**Trigonometry problems: Proving trigonometric identities**

Trigonometry problems** **and trigonometric expressions can be simple and very complex. Very often, complex trigonometric expressions can be equivalent to less complicated expressions. Process of verifying that two trigonometric expressions are equivalent (no matter what is the value of an angle) is called proving trigonometric identities.

There are several theories we use when we prove trigonometric identity. Very often, one of the steps when proving identities is to change every expression into sine and cosine.

**Example 1: **Prove the following identity: *cosec x · tg x = sec x*.

**Solution: **We shall work on left side.

Finally, we have reached same expression as on the right side, which proves that identity is correct.

When working with identities, unlike equations, replacement and mathematic operations are performed on only one side of identity. While thinking on how to prove identity, you want to observe both side of equation, but the goal is to trove that each individual side can be transformed into other one. Use every available known trigonometric identity.

**Example 2: **Prove the following identity: *(1 – cos ^{2} x)(1 + ctg^{2} x) = 1*.

**Solution: **Use basic trigonometric identity and its’ alternative form. From *sin ^{2} x + cos^{2} x = 1* we shall get that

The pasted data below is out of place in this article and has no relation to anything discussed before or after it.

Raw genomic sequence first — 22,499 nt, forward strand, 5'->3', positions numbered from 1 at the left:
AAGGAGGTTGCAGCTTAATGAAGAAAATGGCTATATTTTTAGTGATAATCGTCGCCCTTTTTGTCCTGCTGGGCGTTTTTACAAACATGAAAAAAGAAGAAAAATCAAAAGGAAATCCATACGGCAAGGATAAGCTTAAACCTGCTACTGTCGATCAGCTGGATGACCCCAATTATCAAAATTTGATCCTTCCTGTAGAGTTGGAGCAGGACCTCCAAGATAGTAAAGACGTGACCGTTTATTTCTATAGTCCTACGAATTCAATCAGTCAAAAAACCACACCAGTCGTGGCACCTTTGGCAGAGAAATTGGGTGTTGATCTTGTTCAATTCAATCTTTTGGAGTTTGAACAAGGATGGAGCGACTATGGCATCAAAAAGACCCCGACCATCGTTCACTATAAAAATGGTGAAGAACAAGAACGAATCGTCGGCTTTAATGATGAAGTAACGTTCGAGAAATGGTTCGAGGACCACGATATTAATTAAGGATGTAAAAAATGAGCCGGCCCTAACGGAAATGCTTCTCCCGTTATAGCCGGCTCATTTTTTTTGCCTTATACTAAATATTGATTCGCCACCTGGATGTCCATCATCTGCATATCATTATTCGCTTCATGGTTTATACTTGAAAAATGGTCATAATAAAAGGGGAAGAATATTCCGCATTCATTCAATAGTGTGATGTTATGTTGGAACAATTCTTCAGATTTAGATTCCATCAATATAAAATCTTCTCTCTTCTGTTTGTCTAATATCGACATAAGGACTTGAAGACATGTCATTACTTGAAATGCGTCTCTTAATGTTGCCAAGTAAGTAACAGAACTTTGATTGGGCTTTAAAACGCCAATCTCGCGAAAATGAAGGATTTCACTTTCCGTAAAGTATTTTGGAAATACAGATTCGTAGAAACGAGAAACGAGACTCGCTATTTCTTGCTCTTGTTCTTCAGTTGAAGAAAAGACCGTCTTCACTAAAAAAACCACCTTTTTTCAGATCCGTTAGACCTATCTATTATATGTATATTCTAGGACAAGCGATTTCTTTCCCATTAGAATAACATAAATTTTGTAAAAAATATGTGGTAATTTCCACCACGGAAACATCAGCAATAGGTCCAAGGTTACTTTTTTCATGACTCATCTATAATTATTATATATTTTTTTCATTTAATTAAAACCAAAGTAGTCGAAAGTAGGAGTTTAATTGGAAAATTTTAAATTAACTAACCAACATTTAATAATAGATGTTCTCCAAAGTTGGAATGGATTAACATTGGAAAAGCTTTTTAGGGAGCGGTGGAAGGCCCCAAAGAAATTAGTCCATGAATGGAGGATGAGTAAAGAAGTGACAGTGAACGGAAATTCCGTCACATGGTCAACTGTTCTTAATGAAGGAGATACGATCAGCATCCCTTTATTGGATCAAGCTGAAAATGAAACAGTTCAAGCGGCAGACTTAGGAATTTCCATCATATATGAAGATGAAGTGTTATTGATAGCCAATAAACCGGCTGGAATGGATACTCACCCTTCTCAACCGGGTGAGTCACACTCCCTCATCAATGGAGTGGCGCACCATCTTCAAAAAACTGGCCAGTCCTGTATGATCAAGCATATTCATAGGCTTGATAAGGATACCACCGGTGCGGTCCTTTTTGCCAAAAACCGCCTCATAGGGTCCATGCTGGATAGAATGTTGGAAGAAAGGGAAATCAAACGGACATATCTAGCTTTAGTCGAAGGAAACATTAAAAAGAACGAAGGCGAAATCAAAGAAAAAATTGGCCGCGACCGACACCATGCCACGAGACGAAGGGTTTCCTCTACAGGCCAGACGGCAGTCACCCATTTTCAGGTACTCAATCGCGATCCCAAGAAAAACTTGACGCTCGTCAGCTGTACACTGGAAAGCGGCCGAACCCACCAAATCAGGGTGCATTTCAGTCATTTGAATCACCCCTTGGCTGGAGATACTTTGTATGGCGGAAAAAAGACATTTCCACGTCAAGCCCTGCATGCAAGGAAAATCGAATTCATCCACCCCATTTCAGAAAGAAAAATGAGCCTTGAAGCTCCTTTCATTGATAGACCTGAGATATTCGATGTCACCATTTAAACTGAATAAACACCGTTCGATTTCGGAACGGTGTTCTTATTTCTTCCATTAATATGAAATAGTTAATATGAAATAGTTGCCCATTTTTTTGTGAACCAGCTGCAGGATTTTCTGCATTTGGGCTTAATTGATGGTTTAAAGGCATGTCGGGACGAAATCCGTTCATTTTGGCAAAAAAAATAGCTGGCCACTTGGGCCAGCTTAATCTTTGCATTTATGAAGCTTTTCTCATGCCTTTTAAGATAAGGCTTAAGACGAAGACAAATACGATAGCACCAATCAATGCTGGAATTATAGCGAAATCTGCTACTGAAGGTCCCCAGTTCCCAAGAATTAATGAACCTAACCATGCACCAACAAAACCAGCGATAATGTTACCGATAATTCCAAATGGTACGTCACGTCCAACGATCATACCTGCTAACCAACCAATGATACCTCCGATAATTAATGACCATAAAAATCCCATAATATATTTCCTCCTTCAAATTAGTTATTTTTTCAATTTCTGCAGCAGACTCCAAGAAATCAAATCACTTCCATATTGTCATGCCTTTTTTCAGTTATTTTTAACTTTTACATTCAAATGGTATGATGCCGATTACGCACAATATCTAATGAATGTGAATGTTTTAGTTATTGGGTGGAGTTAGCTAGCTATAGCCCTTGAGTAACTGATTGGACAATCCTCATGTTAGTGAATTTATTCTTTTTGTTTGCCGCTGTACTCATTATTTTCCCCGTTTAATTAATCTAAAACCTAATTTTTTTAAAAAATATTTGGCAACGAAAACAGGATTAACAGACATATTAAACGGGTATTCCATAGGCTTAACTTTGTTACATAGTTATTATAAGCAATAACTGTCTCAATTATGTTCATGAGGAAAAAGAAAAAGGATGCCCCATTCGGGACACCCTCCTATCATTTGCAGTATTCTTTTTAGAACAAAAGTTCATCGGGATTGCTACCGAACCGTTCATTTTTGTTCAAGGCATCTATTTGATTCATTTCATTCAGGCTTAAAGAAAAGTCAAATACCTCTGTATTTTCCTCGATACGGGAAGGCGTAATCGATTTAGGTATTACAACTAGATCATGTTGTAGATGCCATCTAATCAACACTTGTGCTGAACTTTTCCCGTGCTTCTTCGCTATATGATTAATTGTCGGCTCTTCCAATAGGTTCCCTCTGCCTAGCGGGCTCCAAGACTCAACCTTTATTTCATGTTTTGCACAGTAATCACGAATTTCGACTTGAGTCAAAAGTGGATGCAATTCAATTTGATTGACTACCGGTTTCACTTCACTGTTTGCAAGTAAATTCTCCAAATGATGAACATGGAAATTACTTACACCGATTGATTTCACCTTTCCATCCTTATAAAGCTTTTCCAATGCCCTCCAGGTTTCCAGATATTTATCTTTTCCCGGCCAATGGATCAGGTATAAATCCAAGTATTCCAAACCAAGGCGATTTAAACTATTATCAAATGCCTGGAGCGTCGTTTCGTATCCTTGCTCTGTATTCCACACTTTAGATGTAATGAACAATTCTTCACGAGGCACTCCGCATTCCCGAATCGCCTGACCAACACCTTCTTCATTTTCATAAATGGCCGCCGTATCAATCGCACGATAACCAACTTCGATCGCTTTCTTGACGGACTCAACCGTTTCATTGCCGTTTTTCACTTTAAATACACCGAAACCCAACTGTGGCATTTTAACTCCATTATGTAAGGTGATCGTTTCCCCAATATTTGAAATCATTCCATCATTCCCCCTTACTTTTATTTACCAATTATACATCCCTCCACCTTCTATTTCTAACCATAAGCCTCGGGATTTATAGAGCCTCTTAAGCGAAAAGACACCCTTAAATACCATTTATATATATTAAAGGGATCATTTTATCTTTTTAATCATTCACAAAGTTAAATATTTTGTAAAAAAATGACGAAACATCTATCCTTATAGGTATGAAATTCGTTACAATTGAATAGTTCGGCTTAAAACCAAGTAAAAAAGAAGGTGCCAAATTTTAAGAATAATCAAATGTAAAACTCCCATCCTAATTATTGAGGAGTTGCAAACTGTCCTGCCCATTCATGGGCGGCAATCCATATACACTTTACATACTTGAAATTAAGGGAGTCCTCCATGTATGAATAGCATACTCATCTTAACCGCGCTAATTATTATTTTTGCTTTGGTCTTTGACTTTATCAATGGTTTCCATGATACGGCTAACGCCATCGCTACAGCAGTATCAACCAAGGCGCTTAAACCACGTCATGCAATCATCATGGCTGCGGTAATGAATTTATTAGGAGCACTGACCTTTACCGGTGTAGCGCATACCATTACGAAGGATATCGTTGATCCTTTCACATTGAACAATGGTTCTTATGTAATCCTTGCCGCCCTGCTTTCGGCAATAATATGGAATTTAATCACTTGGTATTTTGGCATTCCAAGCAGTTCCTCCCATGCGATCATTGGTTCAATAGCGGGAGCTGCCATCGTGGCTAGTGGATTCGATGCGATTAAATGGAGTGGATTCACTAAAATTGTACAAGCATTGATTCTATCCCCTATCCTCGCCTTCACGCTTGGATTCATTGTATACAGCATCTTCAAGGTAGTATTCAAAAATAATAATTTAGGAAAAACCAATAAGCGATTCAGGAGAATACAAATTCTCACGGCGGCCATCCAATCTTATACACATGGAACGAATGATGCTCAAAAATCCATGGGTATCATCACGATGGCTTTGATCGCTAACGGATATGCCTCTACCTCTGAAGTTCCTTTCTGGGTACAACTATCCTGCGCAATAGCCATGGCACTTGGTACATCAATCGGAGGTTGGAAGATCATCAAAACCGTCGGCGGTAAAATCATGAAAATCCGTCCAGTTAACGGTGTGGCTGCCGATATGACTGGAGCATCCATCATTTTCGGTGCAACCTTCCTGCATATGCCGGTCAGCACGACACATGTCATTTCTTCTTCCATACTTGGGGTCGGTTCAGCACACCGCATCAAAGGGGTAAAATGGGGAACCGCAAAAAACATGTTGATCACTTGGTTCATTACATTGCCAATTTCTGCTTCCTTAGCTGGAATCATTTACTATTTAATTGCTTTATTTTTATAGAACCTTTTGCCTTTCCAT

*sin*. Also replace

^{2}x = 1 – cos^{2}x*ctg*, and then multiply and shorten.

^{2}xWhen working with identities in which you have fractions, use your knowledge of algebra transformations to sum fractions.

**Example 3**: Prove the following identity:

**Solution: **Sum two fractions on the left side of the equation by finding common denominator: *(1 + cos x) · sin x*, and then perform adding.

Now we shall have to apply another algebra technique, square binomial. We also use denominator in factor form, because this way you will be able to shorten something by the end.

Using previous idea, replace *sin ^{2} x + cos^{2} x = 1* and simplify.

Trigonometry problems** **are easy to learn. If it is possible, factorize trigonometric expressions. Actually, we have already used this in previous example, when we wrote *2 + 2 cos x* as *2(1 + cos x)*, and in this situations, factors have shorten.

**Example 4: **Prove the following identity:

**Solution: **Here we have used connection between co-tangent and tangent – *ctg x = 1 / tgx*.

Now solve dual fraction and shorten.

Finally, we can conclude that, in order to prove trigonometric identity**, **you can use following ideas:

- Start from the more complicated side of the equation
- Try to turn everything into one trigonometric function, and if this is not possible, tur everything into sine and cosine
- If you encounter fractions, calculate them with application of algebra
- Shorten everything you can, and factor if necessary
- Your goal is to make each side identical to each other. To achieve this, work on one side of the equation, while looking on the other side to get the idea about your next step. If you get stuck, you can try to do something on the other side. This will help because operations are opposite. Trigonometry problems are easy if we are good little technical.